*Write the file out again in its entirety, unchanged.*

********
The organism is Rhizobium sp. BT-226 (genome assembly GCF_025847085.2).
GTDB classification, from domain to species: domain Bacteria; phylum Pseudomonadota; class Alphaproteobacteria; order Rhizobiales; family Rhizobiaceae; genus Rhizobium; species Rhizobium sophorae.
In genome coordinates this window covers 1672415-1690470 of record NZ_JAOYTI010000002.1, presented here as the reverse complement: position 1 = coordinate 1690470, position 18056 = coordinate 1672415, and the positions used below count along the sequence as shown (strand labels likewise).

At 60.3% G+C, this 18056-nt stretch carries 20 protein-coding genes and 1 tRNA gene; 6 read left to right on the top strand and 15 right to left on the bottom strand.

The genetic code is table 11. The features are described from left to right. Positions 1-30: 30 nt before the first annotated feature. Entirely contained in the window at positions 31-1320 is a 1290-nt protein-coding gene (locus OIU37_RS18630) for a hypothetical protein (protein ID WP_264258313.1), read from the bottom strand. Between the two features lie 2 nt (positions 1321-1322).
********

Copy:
The organism is Rhizobium sp. BT-226 (genome assembly GCF_025847085.2).
GTDB classification, from domain to species: domain Bacteria; phylum Pseudomonadota; class Alphaproteobacteria; order Rhizobiales; family Rhizobiaceae; genus Rhizobium; species Rhizobium sophorae.
In genome coordinates this window covers 1672415-1690470 of record NZ_JAOYTI010000002.1, presented here as the reverse complement: position 1 = coordinate 1690470, position 18056 = coordinate 1672415, and the positions used below count along the sequence as shown (strand labels likewise).

At 60.3% G+C, this 18056-nt stretch carries 20 protein-coding genes and 1 tRNA gene; 6 read left to right on the top strand and 15 right to left on the bottom strand.

The genetic code is table 11. The features are described from left to right. Positions 1-30: 30 nt before the first annotated feature. Entirely contained in the window at positions 31-1320 is a 1290-nt protein-coding gene (locus OIU37_RS18630) for a hypothetical protein (protein ID WP_264258313.1), read from the bottom strand. Between the two features lie 2 nt (positions 1321-1322).